d) Finally, minority populations in Mexico make-up roughly twelve percent of the country's population, or about 10 million people. The vast majority of these are indigenous peoples concentrated in rural areas. Mexico's constitution treats all Mexicans equally, making no special provision for ethnic, cultural, or linguistic diversity. In fact, Mexican society is full of latent racism in which indigenous peoples are often treated as second-class citizens. In practice, they do not enjoy equal access to a justice system that fails to make effective provisions for linguistic obstacles. The education and healthcare systems have largely ignored the needs of minority populations, and consequently they have been cut off from the benefits of a modernizing economy. The government and the private sector have withdrawn financial support for traditional sectors of the economy, such as small-scale agriculture and crafts, leaving peasants and indigenous people with few economic alternatives. Immigration to urban industrial cities in the north and the United States have been one important way for indigenous and poor peasant populations to survive.
9) Given Mexico's historic sensitivity to foreign interference, the conflicts in Mexico present unique challenges for United States foreign policy. Left unattended, these conflicts represent a major threat to stability in Mexico, and ultimately United States national security. Yet direct U.S. intervention or efforts to dictate a solution are likely to be counterproductive.
The United States must continue to respect Mexico's sovereignty while also calling attention to the serious human rights problems in Mexico. Scrutiny of human rights problems is permissible under international law, and is not a violation of national sovereignty.
The United States must also take steps to ensure that its own assistance does not contribute to worsening human rights conditions. With most cocaine, heroin, and methamphetamine entering the United States through Mexico, the U.S. has made training the Mexican military in counternarcotics techniques a priority in its efforts to combat illegal drugs. According to official documents, roughly 1,000 Mexicans received counternarcotics training in the U.S. during 1997.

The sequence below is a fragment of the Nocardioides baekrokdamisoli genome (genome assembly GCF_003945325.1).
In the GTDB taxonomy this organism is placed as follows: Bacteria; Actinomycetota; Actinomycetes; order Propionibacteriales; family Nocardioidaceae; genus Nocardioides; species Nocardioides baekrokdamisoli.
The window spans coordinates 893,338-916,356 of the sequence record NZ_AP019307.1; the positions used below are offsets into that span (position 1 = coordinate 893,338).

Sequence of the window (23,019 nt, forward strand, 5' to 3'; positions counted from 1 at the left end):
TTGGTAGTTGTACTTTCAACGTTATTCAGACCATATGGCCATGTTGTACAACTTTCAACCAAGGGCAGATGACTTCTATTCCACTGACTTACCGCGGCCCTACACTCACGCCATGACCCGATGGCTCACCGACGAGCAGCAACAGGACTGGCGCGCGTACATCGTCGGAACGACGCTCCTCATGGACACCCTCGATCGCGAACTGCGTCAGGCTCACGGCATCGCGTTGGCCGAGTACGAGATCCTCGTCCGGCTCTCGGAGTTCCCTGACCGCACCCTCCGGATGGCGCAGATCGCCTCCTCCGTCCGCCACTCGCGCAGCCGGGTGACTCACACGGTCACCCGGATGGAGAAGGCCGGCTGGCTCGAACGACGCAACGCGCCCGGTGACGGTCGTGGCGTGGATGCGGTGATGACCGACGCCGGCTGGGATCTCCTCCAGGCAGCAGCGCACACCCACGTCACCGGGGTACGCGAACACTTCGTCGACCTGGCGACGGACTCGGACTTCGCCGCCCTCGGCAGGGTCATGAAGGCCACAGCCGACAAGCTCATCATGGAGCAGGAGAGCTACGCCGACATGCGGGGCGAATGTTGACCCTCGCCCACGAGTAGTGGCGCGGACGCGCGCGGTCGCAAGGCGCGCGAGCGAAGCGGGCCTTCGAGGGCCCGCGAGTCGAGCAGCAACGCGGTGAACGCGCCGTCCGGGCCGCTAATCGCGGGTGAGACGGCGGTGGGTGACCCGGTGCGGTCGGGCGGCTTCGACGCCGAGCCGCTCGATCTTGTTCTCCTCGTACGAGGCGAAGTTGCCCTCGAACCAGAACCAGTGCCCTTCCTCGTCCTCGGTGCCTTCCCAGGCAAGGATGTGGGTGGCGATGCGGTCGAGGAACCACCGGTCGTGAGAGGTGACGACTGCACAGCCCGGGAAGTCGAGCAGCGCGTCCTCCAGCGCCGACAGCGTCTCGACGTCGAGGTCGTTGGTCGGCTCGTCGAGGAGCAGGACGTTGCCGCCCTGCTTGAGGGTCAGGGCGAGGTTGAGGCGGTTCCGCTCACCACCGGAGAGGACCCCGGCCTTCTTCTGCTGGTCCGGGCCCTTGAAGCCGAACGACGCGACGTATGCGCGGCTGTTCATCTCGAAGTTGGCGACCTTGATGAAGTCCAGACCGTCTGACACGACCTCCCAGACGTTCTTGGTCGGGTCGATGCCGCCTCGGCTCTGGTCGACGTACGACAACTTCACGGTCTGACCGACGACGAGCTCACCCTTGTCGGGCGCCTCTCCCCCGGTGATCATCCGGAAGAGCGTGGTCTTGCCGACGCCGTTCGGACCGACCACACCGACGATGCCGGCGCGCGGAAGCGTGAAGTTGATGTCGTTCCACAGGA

But according to statements by U.S. officials and trainers reported by The Washington Post, there are few distinctions between training for counternarcotics and counterinsurgency. Since end-use monitoring of military training is not done, it is possible, and indeed likely, that U.S. counternarcotics training is being used for counterinsurgency purposes in southern Mexico. Many of the military troops in Guerrero are variously involved in fighting drugs and combating the EPR. The deaths of eleven alleged members of a rebel group in El Charco, Guerrero in June 1998 originated as a counternarcotics sweep, according to military statements. Likewise in Chiapas, the Mexican military uses laws designed to combat drug trafficking as a justification for is presence and maneuvers in Zapatista areas even though there is no credible evidence of Zapatista involvement in drug trafficking.
Even if the U.S. is not directly engaged in the conflicts in southern Mexico, the perception is that the U.S. is playing a role through its counternarcotics programs. It is vitally important for the U.S. to develop mechanisms that will ensure U.S. counternarcotics programs do not become entangled in the armed conflicts in southern Mexico, or contribute to a worsening human rights situation through its military training programs.
Finally, the United States should urge the Mexican government to vigorously pursue a negotiated peace settlement before these conflicts spread further and threaten Mexico's national stability and United States national security.